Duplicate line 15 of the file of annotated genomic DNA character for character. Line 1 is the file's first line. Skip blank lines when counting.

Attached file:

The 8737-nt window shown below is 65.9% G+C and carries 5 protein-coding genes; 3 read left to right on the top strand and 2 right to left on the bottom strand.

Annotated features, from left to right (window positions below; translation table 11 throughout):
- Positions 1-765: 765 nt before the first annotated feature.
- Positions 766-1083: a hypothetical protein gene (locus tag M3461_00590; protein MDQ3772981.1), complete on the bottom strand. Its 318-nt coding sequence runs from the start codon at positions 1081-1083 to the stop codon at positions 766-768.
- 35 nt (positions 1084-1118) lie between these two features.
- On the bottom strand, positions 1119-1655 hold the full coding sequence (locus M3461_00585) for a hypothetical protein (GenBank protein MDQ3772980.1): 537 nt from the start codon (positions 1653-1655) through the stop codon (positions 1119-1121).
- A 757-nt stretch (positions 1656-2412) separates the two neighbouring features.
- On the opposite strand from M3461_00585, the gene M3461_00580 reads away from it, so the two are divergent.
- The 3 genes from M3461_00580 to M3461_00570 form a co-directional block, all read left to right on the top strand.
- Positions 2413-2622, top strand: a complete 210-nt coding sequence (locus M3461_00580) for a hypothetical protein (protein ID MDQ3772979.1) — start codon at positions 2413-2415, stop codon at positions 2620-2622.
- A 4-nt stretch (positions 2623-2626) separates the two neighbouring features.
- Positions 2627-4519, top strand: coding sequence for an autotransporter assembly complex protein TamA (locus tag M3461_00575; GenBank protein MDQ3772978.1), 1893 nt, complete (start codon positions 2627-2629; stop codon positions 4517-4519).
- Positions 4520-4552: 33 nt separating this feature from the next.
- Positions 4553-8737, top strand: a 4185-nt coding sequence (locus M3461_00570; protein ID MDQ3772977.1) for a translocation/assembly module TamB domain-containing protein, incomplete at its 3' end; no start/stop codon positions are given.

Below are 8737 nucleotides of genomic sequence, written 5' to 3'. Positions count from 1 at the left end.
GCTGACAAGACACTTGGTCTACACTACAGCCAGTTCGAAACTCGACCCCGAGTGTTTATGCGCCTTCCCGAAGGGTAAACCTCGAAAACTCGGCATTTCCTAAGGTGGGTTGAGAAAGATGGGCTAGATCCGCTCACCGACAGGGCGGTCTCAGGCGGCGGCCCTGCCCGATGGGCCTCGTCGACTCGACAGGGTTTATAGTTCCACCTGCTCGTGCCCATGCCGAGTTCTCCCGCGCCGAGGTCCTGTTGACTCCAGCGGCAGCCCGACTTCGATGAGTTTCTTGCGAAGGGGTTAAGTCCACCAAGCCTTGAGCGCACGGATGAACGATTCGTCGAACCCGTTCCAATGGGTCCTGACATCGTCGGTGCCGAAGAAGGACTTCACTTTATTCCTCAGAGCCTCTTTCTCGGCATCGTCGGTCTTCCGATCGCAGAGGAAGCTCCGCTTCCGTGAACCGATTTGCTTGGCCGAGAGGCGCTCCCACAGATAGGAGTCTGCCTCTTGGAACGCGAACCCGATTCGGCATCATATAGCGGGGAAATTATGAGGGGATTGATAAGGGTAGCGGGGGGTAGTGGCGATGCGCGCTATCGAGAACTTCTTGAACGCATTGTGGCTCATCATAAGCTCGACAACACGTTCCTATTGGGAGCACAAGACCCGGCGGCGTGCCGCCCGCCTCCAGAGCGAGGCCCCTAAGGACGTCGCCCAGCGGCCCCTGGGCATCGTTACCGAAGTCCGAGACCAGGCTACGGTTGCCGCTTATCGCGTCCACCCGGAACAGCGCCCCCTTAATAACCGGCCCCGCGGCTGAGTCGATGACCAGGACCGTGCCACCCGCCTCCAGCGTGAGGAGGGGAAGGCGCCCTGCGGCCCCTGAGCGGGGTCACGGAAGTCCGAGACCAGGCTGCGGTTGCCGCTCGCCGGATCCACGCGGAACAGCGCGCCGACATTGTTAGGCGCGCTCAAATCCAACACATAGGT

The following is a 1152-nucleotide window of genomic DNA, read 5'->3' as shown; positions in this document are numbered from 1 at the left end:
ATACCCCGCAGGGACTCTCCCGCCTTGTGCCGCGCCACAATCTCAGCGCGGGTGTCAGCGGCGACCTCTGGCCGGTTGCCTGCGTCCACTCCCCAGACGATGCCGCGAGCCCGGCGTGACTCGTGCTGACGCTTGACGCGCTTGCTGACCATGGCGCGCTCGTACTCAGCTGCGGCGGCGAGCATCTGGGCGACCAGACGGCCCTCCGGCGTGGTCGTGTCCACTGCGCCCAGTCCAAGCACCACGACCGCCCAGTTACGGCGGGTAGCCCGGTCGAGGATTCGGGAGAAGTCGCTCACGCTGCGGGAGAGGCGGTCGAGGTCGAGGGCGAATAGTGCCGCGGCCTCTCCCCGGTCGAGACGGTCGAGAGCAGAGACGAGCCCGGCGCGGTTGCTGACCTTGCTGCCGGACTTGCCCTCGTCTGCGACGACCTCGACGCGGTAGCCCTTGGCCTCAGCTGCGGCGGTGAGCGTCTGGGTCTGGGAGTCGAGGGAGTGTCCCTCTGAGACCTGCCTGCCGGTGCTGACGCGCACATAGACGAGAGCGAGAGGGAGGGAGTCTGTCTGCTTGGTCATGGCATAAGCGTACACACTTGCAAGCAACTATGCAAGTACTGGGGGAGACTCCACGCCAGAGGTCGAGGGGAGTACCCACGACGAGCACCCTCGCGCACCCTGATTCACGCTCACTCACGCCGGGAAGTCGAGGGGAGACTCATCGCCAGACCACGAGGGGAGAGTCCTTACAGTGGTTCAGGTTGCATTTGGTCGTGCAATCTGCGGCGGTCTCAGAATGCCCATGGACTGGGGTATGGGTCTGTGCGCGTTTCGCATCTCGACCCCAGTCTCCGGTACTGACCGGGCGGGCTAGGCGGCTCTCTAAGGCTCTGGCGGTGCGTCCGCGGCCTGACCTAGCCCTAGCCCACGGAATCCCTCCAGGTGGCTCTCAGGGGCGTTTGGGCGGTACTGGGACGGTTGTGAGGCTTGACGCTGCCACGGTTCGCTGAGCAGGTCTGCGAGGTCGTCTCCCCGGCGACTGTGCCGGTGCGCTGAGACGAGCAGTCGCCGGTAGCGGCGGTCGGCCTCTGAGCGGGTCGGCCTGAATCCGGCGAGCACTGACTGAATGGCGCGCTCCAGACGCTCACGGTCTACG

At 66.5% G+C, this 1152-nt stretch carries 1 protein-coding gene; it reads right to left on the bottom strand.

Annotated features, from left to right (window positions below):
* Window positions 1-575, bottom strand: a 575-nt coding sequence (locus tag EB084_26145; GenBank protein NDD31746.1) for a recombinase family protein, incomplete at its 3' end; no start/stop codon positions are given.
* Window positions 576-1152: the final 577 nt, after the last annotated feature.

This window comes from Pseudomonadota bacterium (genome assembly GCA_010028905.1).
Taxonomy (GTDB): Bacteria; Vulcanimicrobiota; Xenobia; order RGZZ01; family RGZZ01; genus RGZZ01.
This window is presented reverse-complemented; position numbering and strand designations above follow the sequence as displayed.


Below are 8737 nucleotides of genomic sequence, written 5' to 3'. Positions count from 1 at the left end.